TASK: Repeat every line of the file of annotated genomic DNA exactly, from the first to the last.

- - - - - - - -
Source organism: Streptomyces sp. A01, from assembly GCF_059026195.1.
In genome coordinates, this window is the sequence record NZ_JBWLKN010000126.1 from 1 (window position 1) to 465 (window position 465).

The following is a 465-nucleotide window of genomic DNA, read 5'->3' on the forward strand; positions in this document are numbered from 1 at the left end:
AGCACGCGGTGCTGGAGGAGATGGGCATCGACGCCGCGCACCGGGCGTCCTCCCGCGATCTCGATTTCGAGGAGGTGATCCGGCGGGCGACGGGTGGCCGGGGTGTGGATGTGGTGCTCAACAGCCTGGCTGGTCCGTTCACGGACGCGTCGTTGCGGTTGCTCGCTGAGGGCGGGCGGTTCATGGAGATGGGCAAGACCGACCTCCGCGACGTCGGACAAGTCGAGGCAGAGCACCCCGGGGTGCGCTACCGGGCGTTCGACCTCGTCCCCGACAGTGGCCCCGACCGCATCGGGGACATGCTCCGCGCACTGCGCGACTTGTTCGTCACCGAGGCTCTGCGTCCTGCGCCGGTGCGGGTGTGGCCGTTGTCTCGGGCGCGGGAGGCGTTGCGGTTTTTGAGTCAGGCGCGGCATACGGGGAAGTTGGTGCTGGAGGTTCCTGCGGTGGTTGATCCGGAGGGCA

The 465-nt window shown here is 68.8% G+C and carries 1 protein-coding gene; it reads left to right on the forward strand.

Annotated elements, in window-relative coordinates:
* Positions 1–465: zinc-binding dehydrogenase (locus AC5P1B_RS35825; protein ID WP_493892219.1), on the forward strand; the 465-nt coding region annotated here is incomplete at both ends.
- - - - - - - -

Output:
Source organism: Streptomyces sp. A01, from assembly GCF_059026195.1.
In genome coordinates, this window is the sequence record NZ_JBWLKN010000126.1 from 1 (window position 1) to 465 (window position 465).

The following is a 465-nucleotide window of genomic DNA, read 5'->3' on the forward strand; positions in this document are numbered from 1 at the left end:
AGCACGCGGTGCTGGAGGAGATGGGCATCGACGCCGCGCACCGGGCGTCCTCCCGCGATCTCGATTTCGAGGAGGTGATCCGGCGGGCGACGGGTGGCCGGGGTGTGGATGTGGTGCTCAACAGCCTGGCTGGTCCGTTCACGGACGCGTCGTTGCGGTTGCTCGCTGAGGGCGGGCGGTTCATGGAGATGGGCAAGACCGACCTCCGCGACGTCGGACAAGTCGAGGCAGAGCACCCCGGGGTGCGCTACCGGGCGTTCGACCTCGTCCCCGACAGTGGCCCCGACCGCATCGGGGACATGCTCCGCGCACTGCGCGACTTGTTCGTCACCGAGGCTCTGCGTCCTGCGCCGGTGCGGGTGTGGCCGTTGTCTCGGGCGCGGGAGGCGTTGCGGTTTTTGAGTCAGGCGCGGCATACGGGGAAGTTGGTGCTGGAGGTTCCTGCGGTGGTTGATCCGGAGGGCA

The 465-nt window shown here is 68.8% G+C and carries 1 protein-coding gene; it reads left to right on the forward strand.

Annotated elements, in window-relative coordinates:
* Positions 1–465: zinc-binding dehydrogenase (locus AC5P1B_RS35825; protein ID WP_493892219.1), on the forward strand; the 465-nt coding region annotated here is incomplete at both ends.